Public Opinion and the California Gay Marriage Case

In a recent post, co-blogger Orin Kerr cites a poll showing that 61% of Californians now support gay marriage, and considers the implications of this result for the Supreme Court’s upcoming decision on the constitutionality of California’s ban on gay marriage. He predicts that:

If last year’s debate over the popularity of the Affordable Care Act provides any clues, each side will have its preferred lesson. For those who want the Supreme Court to strike down Prop 8, the poll shows that the Supreme Court can invalidate Prop 8 without causing a major backlash because the law has become very unpopular. For fans of judicial restraint, however, the poll shows that the Supreme Court doesn’t need to invalidate Prop 8 because California voters will almost certainly repeal it themselves.

These are not mutually exclusive claims, and both are probably true. Growing public support for gay marriage makes it likely that the Court could weather any backlash created by a decision striking down Proposition 8. On the other hand, it is also likely that a ballot initiative reversing Proposition 8 will pass in California sometime in the next few years if the Court chooses not to strike Prop 8 down.

I would add a few caveats to Orin’s analysis, however. First, any decision on the constitutionality of Proposition 8 is likely to have an impact that goes well beyond California. Thus, national public opinion is relevant, not just California opinion. A n December Gallup poll of national opinion shows 53% supporting gay marriage with 46% opposed. Recent Pew Research Center surveys show an average 48% in favor, with 43% opposed. This is a major change from earlier years, and support for gay marriage is rapidly increasing. At the same time, however, it is not nearly as high as the lopsided majorities that wanted the Supreme Court to strike down the individual health insurance mandate last year. A decision striking down Proposition 8 is likely to face broader opposition than a decision striking down the individual mandate would have. Moreover, many of the social conservatives who oppose gay marriage feel very strongly about the issue, perhaps even more so than hard-core liberal Democrats felt about the mandate.

That said, the Court would likely weather the storm without too much trouble. Its decision would start out with majority public support. In addition, the ranks of gay marriage supporters are rapidly expanding, while opposition is diminishing. Thus, the Court could expect support for a decision striking down Proposition 8 to increase over time.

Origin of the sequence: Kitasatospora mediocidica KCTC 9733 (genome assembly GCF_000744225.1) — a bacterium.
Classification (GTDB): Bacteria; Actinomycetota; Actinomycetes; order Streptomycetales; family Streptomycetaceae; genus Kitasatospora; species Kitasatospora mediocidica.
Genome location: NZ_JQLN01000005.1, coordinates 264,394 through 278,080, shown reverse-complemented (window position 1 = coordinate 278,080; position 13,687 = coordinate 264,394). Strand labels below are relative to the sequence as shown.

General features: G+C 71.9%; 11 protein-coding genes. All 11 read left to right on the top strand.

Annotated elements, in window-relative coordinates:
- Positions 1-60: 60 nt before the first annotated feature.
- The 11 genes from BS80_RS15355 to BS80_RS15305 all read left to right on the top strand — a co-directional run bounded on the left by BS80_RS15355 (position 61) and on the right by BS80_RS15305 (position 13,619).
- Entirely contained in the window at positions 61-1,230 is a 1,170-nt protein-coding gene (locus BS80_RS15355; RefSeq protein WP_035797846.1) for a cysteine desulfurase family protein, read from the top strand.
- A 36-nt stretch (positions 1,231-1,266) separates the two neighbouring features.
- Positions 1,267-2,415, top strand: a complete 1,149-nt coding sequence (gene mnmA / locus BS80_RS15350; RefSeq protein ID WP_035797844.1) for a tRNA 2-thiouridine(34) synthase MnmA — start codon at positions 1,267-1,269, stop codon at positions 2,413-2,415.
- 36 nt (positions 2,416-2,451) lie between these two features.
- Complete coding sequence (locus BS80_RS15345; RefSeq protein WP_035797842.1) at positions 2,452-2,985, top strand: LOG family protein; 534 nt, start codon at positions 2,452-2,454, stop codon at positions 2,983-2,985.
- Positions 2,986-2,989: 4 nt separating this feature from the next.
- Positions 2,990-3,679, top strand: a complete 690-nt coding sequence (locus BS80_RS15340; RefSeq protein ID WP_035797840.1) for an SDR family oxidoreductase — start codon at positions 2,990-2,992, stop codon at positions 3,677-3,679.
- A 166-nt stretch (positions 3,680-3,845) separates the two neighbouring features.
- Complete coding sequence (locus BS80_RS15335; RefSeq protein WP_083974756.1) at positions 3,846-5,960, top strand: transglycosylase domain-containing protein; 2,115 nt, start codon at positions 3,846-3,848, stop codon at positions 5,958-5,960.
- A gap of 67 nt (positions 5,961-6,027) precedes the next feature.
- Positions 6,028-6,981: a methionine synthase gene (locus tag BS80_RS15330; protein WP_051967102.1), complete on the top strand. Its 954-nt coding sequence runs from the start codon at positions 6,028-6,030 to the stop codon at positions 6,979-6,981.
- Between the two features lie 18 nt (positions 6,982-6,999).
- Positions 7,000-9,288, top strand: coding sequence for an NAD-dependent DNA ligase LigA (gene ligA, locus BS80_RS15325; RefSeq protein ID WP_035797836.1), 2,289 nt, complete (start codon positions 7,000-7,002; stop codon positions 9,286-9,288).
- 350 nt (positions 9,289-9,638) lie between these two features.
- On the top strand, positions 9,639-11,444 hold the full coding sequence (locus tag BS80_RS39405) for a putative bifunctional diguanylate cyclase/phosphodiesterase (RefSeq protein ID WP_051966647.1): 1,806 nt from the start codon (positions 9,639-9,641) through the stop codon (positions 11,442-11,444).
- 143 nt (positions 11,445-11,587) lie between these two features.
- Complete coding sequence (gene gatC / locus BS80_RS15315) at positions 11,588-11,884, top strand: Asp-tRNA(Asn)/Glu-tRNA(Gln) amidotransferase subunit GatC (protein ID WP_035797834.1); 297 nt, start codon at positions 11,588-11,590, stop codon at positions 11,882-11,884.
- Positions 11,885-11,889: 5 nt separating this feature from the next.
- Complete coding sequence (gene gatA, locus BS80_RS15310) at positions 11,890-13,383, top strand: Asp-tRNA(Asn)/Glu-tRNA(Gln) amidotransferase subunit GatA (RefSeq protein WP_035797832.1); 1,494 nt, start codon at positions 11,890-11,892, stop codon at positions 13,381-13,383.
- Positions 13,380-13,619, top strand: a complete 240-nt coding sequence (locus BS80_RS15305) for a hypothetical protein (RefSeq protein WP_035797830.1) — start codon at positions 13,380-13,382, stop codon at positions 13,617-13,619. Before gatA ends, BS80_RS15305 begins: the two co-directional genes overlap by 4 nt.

At the same time, I also don’t think the Court would face a debilitating backlash if it upholds Proposition 8. Right now, only a narrow majority supports gay marriage, and for many of them the issue is not a high political priority. Moreover, if gay marriage continues to gain ground politically, that success may diminish advocates’ anger at the Court for upholding Proposition 8. In the long run, such a decision may be condemned by history if we ultimately come to a near-consensus that gay marriage is right and just. It could be viewed in the same light as the Court’s nineteenth century decision upholding state laws banning interracial marriage or its 1986 ruling upholding anti-sodomy laws.

Be that as it may, the Court could go either way in this case without incurring major political risks, especially if a decision striking down Proposition 8 does not immediately invalidate the laws of all 41 states that currently forbid same-sex marriage. The case will ultimately come down to what the justices genuinely believe about the constitutional issue at stake. That’s as it should be. Except in very rare cases, Supreme Court justices should not base their decisions on their potential popularity or lack therefor. They also should not hesitate to strike down an unconstitutional law merely because they expect the political process to repeal it in the future. As Orin puts it in the comments to his post, “I don’t think judges should pay attention to public opinion polls either way, except insofar as it might be formally relevant to existing doctrine.”

UPDATE: I should note that the survey data on gay marriage is not an exact parallel for last year’s polls on the individual mandate case, because the former don’t directly ask about whether the Court should strike down state laws banning gay marriage, but merely ask about respondents’ policy preferences on the issue. The two are likely to be highly correlated, but not perfectly so.